Ferrari F40, a living myth

On 21 July 1987, the Ferrari F40 was presented, the first true supercar of the modern era, which brings the appearance and substance of racing cars to the road, thanks to the ultra-light materials that make up the chassis and sheet.

A true symbol of the 80s, an icon of style and performance still today, the F40 represents a great piece of history of the Ferrari house: the car is designed to celebrate the first forty years of life of the Maranello car manufacturer, and the last approved by Enzo Ferrari himself, who passed away a year later.

Success will almost be taken for granted, to the point that production will boast 1.311 units purchased all over the world by collectors, not to mention that it is so exclusive that, originally sold by Maranello for 374 million lire, it will easily reach over 1 billion in auctions. Ferrari even uses the F40 as a benefit / exchange of goods to pay the salaries of its Formula One drivers, Mansell and Prost, and lower the amount due in cash.

Five Evoluzione cars are made for testing purposes: four will be sold later to private customers, while the fifth is retained by the company. When the F40 was announced in 1987, its bodywork left everyone entranced: it was powerful and mean, with lines that resembled a racing model, but the car was homologated for road use. The name F40 originated from the Ferrari F and the number 40, in honor of the fortieth anniversary of the first Ferrari homologated for road use. It was also the last car to boast the presence of Enzo Ferrari at the presentation.

The only traces that remained to testify the distant derivation from the 308 were evident around the profile of the passenger compartment and in the satin black line on the sides of the bodywork; for the rest, the car body was completely new, and presented many new features, such as the materials that made it up.

The low and aggressive front flowed towards the tail in a path dotted with air intakes and vents for cooling. The panoramic rear window, under which part of the engine could be seen, accompanied the gaze up to the large full-width rear wing: in the eighties, this aerodynamic appendage became the greatest icon representing the concept of a very high-power car.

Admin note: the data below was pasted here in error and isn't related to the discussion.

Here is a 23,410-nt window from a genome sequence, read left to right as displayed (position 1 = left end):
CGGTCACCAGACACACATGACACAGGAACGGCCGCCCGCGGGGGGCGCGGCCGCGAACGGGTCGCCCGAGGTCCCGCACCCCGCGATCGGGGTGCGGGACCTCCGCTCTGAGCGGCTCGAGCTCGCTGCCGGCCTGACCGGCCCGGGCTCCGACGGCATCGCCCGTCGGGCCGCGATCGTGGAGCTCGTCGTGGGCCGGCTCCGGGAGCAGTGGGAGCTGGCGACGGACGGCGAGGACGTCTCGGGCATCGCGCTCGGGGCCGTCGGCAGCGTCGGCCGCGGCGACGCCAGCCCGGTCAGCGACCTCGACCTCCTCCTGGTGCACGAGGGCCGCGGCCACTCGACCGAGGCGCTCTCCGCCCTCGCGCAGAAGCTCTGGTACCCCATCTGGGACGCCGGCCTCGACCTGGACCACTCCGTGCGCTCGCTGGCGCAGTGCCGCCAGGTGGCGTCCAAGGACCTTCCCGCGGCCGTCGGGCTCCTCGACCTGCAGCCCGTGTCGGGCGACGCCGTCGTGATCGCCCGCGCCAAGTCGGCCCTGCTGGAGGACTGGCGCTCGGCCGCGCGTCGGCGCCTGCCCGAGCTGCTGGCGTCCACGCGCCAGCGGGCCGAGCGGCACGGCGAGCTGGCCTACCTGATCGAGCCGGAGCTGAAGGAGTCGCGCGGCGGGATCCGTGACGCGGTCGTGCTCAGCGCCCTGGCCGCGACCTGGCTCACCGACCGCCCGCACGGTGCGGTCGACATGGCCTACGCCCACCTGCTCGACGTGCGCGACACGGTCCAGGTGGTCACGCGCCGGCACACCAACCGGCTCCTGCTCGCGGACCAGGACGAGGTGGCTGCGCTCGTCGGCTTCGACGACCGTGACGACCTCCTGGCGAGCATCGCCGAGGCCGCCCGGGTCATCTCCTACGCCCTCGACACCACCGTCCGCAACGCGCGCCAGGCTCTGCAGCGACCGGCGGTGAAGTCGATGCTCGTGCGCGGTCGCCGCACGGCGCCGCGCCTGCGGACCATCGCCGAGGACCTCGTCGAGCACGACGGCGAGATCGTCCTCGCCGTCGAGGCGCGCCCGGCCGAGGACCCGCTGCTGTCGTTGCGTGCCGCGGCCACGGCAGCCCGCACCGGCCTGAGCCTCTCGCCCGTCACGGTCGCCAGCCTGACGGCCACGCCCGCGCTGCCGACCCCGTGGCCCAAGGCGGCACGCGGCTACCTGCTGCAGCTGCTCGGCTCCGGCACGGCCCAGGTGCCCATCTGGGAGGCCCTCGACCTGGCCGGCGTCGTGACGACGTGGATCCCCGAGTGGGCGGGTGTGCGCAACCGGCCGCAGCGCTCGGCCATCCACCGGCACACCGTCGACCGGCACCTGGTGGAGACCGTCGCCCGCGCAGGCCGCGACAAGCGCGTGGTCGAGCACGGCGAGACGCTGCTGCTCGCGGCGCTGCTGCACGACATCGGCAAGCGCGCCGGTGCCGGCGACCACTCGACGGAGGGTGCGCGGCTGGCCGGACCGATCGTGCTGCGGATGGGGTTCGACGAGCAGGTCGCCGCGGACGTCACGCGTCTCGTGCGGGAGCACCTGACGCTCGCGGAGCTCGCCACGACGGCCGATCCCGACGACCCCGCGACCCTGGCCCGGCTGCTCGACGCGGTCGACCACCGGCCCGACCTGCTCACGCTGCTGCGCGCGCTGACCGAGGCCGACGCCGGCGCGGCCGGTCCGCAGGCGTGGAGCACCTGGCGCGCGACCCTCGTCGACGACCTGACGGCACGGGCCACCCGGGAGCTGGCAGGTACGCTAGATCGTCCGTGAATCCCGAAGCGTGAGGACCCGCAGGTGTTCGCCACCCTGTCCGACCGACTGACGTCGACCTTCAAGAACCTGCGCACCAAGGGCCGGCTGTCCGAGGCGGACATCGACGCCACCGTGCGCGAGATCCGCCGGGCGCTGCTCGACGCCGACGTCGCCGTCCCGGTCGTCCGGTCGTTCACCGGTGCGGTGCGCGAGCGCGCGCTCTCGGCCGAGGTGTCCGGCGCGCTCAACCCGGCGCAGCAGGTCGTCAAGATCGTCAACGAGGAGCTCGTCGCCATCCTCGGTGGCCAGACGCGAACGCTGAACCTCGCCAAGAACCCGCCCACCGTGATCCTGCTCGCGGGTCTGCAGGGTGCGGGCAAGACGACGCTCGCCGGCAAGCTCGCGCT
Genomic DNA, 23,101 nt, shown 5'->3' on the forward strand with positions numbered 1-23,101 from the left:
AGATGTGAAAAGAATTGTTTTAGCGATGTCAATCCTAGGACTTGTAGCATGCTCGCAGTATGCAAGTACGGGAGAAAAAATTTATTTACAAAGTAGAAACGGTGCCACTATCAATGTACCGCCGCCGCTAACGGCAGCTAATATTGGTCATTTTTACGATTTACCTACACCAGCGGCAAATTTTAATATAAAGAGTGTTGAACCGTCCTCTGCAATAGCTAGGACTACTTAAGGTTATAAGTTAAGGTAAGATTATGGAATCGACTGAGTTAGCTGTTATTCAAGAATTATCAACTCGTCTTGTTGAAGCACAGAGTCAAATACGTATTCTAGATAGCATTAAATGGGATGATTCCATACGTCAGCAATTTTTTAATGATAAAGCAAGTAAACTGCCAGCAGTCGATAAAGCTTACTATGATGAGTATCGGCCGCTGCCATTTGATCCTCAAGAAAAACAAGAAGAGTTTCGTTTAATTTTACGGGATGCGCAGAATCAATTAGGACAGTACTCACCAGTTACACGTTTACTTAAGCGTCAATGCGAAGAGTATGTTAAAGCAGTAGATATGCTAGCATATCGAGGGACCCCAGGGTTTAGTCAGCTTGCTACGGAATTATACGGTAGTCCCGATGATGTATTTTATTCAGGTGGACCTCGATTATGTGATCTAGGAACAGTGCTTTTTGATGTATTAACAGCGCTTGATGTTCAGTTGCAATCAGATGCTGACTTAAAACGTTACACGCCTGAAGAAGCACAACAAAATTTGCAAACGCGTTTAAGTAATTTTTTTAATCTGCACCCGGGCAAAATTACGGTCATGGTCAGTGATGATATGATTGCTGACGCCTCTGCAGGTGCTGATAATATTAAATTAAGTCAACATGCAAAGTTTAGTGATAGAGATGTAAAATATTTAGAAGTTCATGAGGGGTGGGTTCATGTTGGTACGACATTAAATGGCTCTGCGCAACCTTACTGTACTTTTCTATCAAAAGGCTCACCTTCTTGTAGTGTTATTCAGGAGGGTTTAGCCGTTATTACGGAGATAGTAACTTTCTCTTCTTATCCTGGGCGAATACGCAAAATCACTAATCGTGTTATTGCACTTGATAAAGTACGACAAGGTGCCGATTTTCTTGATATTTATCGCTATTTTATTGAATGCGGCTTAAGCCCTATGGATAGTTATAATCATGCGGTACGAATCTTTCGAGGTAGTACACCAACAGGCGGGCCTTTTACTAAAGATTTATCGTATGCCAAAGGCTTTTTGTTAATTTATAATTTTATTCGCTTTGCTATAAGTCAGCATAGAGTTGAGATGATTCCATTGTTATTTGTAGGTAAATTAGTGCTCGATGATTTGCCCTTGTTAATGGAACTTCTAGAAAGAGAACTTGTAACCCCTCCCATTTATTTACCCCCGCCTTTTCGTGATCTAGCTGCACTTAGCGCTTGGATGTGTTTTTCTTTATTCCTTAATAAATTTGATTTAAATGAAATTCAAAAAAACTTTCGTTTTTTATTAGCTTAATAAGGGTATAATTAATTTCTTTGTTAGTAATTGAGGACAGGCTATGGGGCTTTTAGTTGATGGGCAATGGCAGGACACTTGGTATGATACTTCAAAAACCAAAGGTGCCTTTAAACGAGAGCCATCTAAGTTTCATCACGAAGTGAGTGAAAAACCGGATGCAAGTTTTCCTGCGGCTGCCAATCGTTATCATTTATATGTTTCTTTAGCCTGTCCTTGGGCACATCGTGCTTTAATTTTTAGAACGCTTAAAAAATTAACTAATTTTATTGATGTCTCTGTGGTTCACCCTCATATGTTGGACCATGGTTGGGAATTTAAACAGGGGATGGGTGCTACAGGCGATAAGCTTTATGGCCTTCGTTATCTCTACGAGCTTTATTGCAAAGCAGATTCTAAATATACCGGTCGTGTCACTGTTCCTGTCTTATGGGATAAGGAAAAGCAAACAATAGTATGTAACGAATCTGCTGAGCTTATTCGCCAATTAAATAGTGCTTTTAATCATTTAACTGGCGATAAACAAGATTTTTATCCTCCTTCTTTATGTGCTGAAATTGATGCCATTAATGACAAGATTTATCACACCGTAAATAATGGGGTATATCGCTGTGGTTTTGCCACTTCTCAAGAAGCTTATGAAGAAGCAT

The public immediately acclaimed the F40 designed by Eng. Materazzi and his staff: queues of customers formed with checkbooks in hand ready to register on the waiting lists, despite Ferrari had not yet communicated how many cars would be produced and in what time frame.

The decision was made to try to avoid a repetition of the extraordinary clamor generated by the GTO, but the initiative did not bear the hoped-for results, and the storm of orders became very long. The aesthetics and the innovations brought pushed the public to desire it assiduously. When the supercar boom reached its peak in 1989, some cars changed hands for the equivalent of close to a million euros.

Production continued until 1992 and 1311 examples were built, with chassis numbers in the range between 76624 and 95317: nearly five times the number of GTOs made.

Michelotto from Padua developed the racing versions, equipped with LM and GT-E suffixes, which during the nineties were successful in European GT Racing races.

The car bodies were mounted on a chassis with a wheelbase of 2450 mm, the same size as the GTO, but both tracks grew in size, along with the overall length which increased due to the long, more aerodynamic nose. The frames had internal reference numbers F 120 AB and were all numbered with the continuous sequence of digits that began with chassis number 75000, thus comprising even and odd numbers.